A California bill would limit housing security deposits to one month’s rent
A proposal making its way through the California Legislature would cap the amount landlords can charge for rental housing security deposits, a move supporters say would make stable housing more affordable and accessible.
Currently, landlords can ask for security deposits of up to two months’ rent for an unfurnished apartment and three months’ rent for a furnished apartment.
Assembly member Matt Haney (D-San Francisco)’s AB 12 would limit all security deposits to one months’ rent.
Haney argues the bill would lower barriers for housing as costs have skyrocketed. He said the median rent in California has increased 35% since 2000, while median renter household income has risen only 6% during the same period.
“Higher rents result in higher security deposits,” he said. “Under current California law, every renter can be required to pay up to three months’ rent for the security deposit. This law was put in place in 1977 and hasn't been changed substantially in three decades."
Rental housing and realtor groups oppose the bill, arguing a three-month security deposit helps landlords recoup costs for damage.
“Further limiting a property owner's ability to financially cover property damage or unpaid rent is an unfair imposition for rental housing providers,” the California Apartment Association wrote in opposition to the bill.
Haney said in more expensive cities like Los Angeles and San Francisco, a three-month security deposit for a one-bedroom apartment could get as high as $8,000 or $10,000, a number he said “can be as much as a down payment on a house in many parts of the country.”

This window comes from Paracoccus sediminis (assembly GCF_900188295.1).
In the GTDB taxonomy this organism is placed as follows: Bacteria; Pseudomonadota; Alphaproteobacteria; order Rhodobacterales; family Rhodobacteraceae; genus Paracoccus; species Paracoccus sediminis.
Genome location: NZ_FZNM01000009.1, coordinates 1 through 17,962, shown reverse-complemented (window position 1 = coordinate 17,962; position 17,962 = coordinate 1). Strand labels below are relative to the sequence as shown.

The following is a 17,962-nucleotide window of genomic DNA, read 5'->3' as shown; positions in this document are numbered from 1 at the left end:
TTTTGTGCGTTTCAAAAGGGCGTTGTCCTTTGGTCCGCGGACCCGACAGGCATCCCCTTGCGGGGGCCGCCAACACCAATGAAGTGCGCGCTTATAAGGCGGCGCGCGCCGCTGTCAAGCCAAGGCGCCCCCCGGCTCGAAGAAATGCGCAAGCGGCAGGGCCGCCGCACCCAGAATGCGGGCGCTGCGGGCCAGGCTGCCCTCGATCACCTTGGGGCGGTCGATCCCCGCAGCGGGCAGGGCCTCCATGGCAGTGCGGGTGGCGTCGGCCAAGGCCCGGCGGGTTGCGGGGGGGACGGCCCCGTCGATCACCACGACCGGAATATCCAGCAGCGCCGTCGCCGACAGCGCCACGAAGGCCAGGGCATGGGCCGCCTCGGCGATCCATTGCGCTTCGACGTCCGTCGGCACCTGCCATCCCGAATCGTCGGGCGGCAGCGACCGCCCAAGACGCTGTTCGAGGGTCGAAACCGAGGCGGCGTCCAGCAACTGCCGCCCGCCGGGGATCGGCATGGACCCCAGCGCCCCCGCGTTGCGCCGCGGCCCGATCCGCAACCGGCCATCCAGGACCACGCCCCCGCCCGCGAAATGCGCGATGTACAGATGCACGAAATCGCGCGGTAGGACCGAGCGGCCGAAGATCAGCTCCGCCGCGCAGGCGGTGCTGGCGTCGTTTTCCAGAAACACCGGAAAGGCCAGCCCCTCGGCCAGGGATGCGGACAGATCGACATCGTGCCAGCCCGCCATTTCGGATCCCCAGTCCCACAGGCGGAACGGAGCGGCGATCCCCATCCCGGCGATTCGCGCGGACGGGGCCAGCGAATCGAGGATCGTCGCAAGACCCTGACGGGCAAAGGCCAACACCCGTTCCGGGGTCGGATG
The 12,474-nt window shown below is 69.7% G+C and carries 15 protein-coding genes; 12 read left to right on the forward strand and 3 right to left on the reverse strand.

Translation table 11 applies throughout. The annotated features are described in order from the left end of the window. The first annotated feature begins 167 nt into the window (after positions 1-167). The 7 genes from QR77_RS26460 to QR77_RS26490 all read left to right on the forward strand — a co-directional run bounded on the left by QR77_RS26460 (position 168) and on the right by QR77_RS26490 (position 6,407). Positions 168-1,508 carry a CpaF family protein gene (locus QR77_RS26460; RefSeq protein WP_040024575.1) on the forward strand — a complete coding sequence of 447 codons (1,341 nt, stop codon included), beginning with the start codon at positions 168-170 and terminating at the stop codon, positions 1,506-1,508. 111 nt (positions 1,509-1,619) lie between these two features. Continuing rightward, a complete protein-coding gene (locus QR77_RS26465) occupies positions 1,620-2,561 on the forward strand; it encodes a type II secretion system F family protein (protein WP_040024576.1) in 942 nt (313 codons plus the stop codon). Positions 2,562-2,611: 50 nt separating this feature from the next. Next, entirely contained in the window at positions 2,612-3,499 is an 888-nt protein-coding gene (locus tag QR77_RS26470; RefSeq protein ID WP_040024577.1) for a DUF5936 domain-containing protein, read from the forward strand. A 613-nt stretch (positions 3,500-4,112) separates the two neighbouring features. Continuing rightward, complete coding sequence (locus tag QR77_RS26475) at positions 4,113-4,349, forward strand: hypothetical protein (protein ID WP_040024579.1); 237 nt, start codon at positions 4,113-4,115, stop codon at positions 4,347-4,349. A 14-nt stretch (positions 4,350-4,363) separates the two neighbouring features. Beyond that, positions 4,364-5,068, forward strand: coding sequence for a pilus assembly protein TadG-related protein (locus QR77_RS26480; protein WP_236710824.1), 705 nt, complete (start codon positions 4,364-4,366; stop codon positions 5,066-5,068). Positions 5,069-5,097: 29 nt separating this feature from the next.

The San Francisco Democrat founded and chairs an unofficial Renters’ Caucus in the Legislature this session.
He noted a dozen other states including New York, Alabama, Massachusetts and others have similar caps and that California already limits housing security deposits to one months’ rent for veterans.
“There’s no reason not to extend this same protection to every renter in the state,” Haney said. “It doesn’t take away a landlord’s ability to hold their tenets accountable. They can still recover any damages in court” and set their own rental prices.
The California Association of Realtors said the bill provides no flexibility for small landlords, a complaint Haney said he would work on as the bill moves through the Legislature.
The bill passed the Assembly floor Monday by a party-line vote of 51-14. Most Republicans voted against the bill, though none spoke against it on the floor.
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